On this day in 1901, Guglielmo Marconi, the inventor of the radio, received the first transatlantic radio signal.
Prior to the transatlantic radio signal, telegraph messages travelling across the Atlantic Ocean had to be transmitted through an actual physical cable that was laid down on the floor of the Atlantic. The total time taken to transmit the message using the physical telegraph cables cable was a matter of minutes, far shorter than the ten days it would take to deliver a message by ship moving across the Atlantic. Wireless long-distance telegraph messaging had yet to be developed, until Marconi, using his brand new radio technology, did so in 1901.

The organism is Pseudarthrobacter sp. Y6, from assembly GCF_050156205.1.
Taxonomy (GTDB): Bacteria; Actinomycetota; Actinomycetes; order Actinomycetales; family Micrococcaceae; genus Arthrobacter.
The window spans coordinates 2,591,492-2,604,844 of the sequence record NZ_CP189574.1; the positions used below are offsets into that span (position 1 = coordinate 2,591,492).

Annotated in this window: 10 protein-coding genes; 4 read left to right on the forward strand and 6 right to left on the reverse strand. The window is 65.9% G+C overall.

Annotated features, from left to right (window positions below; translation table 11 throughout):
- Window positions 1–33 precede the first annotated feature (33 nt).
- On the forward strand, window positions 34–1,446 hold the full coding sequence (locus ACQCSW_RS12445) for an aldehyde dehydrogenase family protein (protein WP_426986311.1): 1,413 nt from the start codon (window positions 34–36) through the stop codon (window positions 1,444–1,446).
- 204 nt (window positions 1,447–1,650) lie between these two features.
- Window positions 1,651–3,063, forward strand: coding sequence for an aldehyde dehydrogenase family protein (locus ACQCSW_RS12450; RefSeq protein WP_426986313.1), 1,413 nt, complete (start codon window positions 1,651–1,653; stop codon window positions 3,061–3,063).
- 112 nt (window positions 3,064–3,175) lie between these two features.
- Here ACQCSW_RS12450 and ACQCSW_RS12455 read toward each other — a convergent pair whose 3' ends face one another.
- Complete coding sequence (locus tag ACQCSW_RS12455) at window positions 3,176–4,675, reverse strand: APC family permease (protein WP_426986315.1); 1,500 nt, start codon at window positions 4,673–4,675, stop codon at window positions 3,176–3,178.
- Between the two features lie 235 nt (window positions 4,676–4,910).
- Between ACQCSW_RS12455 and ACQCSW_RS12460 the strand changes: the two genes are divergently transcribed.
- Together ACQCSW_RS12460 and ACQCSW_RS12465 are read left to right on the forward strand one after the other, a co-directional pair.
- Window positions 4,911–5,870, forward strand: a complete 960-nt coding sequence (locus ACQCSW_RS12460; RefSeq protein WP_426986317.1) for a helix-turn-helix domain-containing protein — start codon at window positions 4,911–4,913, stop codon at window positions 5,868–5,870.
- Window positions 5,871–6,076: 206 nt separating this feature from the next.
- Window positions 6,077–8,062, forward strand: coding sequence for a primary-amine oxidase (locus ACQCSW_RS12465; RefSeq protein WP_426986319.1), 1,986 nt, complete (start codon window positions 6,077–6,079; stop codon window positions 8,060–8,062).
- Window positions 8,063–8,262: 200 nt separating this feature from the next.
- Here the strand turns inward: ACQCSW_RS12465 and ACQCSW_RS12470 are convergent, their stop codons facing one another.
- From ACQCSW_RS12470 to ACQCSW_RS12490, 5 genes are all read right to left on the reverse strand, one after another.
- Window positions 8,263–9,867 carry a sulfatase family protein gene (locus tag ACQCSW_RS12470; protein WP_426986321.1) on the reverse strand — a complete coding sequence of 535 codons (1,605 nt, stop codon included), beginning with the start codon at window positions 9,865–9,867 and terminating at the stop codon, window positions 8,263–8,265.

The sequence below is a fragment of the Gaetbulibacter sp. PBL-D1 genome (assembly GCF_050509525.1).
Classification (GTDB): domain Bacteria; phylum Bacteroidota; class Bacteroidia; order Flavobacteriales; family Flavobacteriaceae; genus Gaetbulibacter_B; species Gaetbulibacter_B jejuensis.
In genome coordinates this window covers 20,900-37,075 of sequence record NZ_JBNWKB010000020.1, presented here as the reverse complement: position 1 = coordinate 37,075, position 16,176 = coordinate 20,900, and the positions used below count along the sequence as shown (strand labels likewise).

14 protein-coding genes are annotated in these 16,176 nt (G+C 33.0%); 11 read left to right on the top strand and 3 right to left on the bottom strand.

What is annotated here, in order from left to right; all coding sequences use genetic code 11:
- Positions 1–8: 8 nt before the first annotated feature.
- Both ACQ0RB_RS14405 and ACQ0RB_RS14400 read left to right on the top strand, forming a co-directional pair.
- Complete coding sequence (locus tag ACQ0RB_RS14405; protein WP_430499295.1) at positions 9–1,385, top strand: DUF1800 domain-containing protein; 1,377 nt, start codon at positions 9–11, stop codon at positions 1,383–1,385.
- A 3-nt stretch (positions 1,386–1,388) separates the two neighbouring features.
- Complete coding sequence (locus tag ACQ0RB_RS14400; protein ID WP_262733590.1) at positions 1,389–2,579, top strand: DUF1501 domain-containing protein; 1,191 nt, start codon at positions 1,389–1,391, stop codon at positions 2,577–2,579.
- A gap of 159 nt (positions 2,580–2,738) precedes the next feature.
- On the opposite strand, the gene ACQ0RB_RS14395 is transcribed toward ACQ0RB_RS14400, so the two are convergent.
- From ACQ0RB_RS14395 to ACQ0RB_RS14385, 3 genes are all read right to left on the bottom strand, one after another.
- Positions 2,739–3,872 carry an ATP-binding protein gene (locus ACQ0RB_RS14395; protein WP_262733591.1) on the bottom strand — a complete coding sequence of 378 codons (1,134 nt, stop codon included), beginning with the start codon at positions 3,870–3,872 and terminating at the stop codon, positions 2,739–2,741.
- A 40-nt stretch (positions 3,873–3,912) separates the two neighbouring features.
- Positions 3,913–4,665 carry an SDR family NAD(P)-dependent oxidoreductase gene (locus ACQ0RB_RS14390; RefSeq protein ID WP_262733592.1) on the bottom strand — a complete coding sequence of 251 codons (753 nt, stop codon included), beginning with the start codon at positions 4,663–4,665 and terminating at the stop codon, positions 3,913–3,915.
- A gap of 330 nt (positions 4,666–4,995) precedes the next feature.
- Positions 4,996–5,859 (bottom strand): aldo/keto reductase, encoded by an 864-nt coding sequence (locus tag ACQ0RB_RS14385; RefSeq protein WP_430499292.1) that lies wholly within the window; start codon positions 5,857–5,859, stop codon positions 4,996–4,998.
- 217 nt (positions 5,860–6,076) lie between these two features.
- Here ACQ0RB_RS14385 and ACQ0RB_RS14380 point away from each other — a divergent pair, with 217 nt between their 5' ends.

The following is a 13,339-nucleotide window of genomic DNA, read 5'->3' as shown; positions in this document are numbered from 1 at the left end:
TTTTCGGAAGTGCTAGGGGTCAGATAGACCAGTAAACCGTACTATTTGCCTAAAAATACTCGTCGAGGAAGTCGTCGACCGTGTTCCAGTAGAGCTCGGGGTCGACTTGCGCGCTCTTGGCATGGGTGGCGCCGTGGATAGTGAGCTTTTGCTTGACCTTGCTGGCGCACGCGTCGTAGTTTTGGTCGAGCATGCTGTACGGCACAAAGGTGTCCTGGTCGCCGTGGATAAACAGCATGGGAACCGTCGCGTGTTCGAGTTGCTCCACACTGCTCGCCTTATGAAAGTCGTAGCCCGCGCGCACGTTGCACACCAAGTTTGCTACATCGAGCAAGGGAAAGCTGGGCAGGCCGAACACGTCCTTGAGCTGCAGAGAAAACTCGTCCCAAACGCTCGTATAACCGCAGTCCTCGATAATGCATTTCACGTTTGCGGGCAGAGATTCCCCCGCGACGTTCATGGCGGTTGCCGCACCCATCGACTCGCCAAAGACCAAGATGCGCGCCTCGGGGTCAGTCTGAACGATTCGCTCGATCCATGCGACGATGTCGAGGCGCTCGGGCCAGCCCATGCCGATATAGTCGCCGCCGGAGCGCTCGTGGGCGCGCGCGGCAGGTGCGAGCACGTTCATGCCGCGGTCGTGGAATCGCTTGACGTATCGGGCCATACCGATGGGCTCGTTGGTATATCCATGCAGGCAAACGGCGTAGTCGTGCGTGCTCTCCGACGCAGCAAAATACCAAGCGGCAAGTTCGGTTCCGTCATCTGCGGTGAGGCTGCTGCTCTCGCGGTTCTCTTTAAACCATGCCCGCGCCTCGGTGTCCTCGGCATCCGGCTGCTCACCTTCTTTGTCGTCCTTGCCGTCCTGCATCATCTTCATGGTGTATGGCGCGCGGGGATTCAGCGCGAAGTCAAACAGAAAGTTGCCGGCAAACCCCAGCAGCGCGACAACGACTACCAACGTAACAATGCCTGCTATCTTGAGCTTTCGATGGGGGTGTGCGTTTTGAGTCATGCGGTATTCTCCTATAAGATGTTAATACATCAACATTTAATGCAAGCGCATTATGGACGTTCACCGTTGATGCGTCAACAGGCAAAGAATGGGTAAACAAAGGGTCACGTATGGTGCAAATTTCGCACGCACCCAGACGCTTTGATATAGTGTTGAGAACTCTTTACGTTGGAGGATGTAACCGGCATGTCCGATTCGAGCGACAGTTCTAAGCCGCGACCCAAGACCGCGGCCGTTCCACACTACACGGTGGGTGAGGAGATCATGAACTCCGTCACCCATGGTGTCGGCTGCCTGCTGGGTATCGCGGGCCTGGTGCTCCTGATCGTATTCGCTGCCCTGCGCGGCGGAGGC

In 1901, Marconi wished to demonstrate the viability and utility of his new radio. Earlier in the year, Marconi established a radio transmitter in Cornwall, England (the county in the southwestern tip of Great Britain), which served to emanate strong radio signals. On December 12th, 1901, Marconi was at Signal Hill in St. John’s, Newfoundland to receive signals from Cornwall. Using a 152-metre kite supported antenna to pick up the signal, on that day, Marconi successfully received the signals transmitted by Cornwall. This scientific achievement was remarkable to the people living in the nascent twentieth century, and the reaction to it (I am postulating here of course) would be similar to the reaction we twenty-first century citizens had of the first colour pictures we saw of Mars’ terrain in 2012 by the Curiosity Rover.